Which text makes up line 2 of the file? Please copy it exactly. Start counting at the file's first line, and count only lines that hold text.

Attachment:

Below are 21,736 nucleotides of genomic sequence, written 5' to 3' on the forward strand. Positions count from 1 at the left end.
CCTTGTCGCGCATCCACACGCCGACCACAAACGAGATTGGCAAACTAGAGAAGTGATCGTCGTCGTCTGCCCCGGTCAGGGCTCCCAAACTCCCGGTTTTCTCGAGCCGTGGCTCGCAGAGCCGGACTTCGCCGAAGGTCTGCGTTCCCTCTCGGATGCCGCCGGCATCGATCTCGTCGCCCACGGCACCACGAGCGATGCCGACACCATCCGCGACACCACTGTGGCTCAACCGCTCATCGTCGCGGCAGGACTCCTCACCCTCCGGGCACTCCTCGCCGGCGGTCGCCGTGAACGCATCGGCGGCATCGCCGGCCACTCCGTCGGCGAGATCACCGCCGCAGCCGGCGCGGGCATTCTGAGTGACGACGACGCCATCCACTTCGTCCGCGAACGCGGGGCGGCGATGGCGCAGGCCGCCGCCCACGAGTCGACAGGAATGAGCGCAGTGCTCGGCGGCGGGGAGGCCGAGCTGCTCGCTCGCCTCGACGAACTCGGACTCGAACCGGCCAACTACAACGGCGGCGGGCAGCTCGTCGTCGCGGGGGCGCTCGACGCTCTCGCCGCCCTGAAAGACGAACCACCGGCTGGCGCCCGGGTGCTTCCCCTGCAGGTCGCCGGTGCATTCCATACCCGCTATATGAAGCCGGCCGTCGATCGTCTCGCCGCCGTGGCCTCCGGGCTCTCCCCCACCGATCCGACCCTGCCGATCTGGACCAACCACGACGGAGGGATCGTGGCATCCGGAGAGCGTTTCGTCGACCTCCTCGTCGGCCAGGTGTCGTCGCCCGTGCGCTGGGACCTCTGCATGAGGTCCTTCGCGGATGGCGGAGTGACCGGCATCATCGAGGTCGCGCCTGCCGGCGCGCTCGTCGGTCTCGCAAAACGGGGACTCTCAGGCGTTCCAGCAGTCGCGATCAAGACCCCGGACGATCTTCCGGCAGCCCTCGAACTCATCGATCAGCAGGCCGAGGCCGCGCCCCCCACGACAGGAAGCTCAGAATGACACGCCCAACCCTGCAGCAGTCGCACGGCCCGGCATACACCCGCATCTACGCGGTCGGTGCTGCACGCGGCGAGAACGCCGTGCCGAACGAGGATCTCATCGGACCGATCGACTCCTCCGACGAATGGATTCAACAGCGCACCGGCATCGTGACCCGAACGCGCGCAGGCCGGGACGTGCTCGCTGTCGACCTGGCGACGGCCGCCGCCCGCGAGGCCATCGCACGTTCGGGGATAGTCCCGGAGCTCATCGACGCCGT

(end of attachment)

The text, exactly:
CCTTGTCGCGCATCCACACGCCGACCACAAACGAGATTGGCAAACTAGAGAAGTGATCGTCGTCGTCTGCCCCGGTCAGGGCTCCCAAACTCCCGGTTTTCTCGAGCCGTGGCTCGCAGAGCCGGACTTCGCCGAAGGTCTGCGTTCCCTCTCGGATGCCGCCGGCATCGATCTCGTCGCCCACGGCACCACGAGCGATGCCGACACCATCCGCGACACCACTGTGGCTCAACCGCTCATCGTCGCGGCAGGACTCCTCACCCTCCGGGCACTCCTCGCCGGCGGTCGCCGTGAACGCATCGGCGGCATCGCCGGCCACTCCGTCGGCGAGATCACCGCCGCAGCCGGCGCGGGCATTCTGAGTGACGACGACGCCATCCACTTCGTCCGCGAACGCGGGGCGGCGATGGCGCAGGCCGCCGCCCACGAGTCGACAGGAATGAGCGCAGTGCTCGGCGGCGGGGAGGCCGAGCTGCTCGCTCGCCTCGACGAACTCGGACTCGAACCGGCCAACTACAACGGCGGCGGGCAGCTCGTCGTCGCGGGGGCGCTCGACGCTCTCGCCGCCCTGAAAGACGAACCACCGGCTGGCGCCCGGGTGCTTCCCCTGCAGGTCGCCGGTGCATTCCATACCCGCTATATGAAGCCGGCCGTCGATCGTCTCGCCGCCGTGGCCTCCGGGCTCTCCCCCACCGATCCGACCCTGCCGATCTGGACCAACCACGACGGAGGGATCGTGGCATCCGGAGAGCGTTTCGTCGACCTCCTCGTCGGCCAGGTGTCGTCGCCCGTGCGCTGGGACCTCTGCATGAGGTCCTTCGCGGATGGCGGAGTGACCGGCATCATCGAGGTCGCGCCTGCCGGCGCGCTCGTCGGTCTCGCAAAACGGGGACTCTCAGGCGTTCCAGCAGTCGCGATCAAGACCCCGGACGATCTTCCGGCAGCCCTCGAACTCATCGATCAGCAGGCCGAGGCCGCGCCCCCCACGACAGGAAGCTCAGAATGACACGCCCAACCCTGCAGCAGTCGCACGGCCCGGCATACACCCGCATCTACGCGGTCGGTGCTGCACGCGGCGAGAACGCCGTGCCGAACGAGGATCTCATCGGACCGATCGACTCCTCCGACGAATGGATTCAACAGCGCACCGGCATCGTGACCCGAACGCGCGCAGGCCGGGACGTGCTCGCTGTCGACCTGGCGACGGCCGCCGCCCGCGAGGCCATCGCACGTTCGGGGATAGTCCCGGAGCTCATCGACGCCGT